Two hundred people attend a forum on the Main Library Project. Staff issues its Revised Building Program Statement. The Board hires professional consultants to conduct an architectural competition for design of the new building.

The framed art collection is discontinued because of declining use. The outgrown CLSI library automation system is replaced with DRA (Data Research Associates) hardware and software.

Twenty-eight year old Joseph Powell wins the international design competition for the new Evanston Public Library building. The Art Room at the Main Library is converted to a Fiction/Periodical Room. The Library is closed for five days while the art books are integrated into the main collection and the fiction and periodicals are moved into the room.

Longtime Library Director Don Wright retires. A reception is held for incoming Library Director, Neal Ney. A minor fire in the elevator on November 6th temporarily closes the old library two days before its final closing. The Library moves to an Interim Site at 1600 Orrington. Old Library is demolished.

Construction of the new Library begins in January. Selection of public art for the new building begins. Rental collections of bestsellers begun at North and South Branches.

The move into the new building takes twelve working days and involves the inter-filing of books from four locations. The Fund for Excellence is launched at a September 24th preview of the new building. The new building, twice as large as the building it replaced, opens to the public on October 10th. The new building is dedicated on November 6th. Automation facilities in the new building include self-checkout terminals, a network of CD-ROM databases in the reference room, and a computer laboratory in the children’s room.

ECTV (Evanston Cable Television) airs a video tour of the new Library, “The Evanston Public Library Has Something for Everyone.” The Library unveils its web site (http:\\ and begins providing Internet access for the public.

With the adoption of The Evanston Public Library Strategic Plan 1996-2000 in March, collection development emerges as the focus for the Library’s Board. The Evanston Public Library receives a Library Services and Construction Act Grant for a Hispanic Outreach Program. The Library begins a rental collection of CD-ROM software. The rental fee is $2.00.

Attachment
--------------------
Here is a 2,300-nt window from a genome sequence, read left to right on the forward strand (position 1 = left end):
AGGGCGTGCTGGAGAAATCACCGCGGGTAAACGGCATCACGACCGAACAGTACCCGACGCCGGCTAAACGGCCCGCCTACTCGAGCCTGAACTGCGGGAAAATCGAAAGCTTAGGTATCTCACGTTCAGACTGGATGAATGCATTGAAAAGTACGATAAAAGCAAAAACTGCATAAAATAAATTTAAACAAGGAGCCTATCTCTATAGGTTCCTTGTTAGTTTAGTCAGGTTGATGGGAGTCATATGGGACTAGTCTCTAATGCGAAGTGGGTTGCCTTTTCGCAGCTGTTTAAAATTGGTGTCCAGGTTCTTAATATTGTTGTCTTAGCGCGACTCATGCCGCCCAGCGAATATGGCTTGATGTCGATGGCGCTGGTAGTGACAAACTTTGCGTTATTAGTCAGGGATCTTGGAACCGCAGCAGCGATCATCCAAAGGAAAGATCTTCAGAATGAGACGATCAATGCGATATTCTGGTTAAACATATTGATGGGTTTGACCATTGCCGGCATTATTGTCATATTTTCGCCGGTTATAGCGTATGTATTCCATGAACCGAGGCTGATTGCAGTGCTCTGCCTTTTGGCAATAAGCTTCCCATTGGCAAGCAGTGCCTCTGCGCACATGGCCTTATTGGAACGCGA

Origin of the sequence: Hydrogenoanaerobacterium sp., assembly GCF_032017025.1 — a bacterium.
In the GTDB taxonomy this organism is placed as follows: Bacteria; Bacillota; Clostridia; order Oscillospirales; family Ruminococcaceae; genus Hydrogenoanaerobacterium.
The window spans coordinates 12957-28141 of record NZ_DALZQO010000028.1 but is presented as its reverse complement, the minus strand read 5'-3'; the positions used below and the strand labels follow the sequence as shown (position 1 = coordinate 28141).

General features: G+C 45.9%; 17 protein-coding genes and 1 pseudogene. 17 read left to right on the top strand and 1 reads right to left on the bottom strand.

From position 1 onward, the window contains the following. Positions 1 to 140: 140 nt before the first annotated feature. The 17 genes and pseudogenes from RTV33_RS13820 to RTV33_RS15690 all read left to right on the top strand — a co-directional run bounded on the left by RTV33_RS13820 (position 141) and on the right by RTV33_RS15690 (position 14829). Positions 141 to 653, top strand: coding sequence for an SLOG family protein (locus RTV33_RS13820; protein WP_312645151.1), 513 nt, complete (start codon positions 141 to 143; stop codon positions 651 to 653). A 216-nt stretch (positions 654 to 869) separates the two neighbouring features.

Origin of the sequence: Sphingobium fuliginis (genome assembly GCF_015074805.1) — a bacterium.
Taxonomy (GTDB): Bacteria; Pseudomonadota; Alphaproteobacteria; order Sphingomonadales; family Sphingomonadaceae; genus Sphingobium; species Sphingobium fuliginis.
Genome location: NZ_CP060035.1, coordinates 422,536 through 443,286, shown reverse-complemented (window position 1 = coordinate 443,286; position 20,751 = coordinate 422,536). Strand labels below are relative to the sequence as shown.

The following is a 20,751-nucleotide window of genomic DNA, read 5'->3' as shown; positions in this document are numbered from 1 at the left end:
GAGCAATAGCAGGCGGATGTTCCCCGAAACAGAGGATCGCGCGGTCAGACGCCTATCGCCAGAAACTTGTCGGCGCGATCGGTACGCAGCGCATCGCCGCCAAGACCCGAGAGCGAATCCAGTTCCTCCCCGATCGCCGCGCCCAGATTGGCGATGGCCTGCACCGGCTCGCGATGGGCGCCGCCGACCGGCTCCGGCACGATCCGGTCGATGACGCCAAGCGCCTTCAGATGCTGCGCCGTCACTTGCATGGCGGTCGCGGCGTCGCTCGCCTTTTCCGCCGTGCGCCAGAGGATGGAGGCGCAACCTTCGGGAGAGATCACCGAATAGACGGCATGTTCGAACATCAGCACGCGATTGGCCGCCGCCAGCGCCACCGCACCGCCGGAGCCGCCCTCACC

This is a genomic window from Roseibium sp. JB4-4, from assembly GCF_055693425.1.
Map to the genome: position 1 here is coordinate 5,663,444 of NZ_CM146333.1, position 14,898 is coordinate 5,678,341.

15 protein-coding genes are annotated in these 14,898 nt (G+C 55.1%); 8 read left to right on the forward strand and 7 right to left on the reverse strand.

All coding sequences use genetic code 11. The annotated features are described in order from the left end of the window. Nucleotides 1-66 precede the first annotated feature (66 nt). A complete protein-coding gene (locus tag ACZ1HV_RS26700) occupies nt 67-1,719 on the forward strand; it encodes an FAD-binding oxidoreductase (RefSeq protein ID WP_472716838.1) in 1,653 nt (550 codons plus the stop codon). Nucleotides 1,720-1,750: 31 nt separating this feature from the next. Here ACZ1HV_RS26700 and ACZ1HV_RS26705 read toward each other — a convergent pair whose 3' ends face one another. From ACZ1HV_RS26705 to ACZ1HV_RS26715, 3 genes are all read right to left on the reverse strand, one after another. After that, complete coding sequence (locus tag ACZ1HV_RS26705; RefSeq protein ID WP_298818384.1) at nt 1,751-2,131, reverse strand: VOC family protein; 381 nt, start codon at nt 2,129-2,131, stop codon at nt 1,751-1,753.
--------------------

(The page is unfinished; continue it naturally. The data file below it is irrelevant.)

The Bookmobile ceases operation. The new position of Children’s Outreach Services Librarian is created as a liaison to teachers and librarians in the Evanston schools. With the installation and dedication of “Bookends,” the two stainless steel sculptures by Richard Hunt on the upper west facade of the Library, the public art plan for the Library is completed. Library outreach services include a grant-funded cooperative program with the Foster Reading Center to encourage the reading habit in young children. A Speaker’s Bureau is established, made up of Library Staff trained as spokespersons to address the community about their fields of expertise.

The Library celebrates its 125th anniversary.

The Board of Trustees votes unanimously to send the painting At the Fountain by William Adolph Bouguereau to auction over the objections of many citizens. The independent film forum Reeltime, a collaboration between the Evanston Public Library and NU’s Mary and Leigh Block Museum, debuts. The Fund for Excellence is established.

Board approves A Decade of Outreach, the Library’s Strategic Plan 2000 – 2010. An Internet workstation with several specialized features to accommodate the disabled is made available in the library’s Reference Dept. EPL receives funds from the NSLS Human Genome Project Grant to purchase materials and offer programs.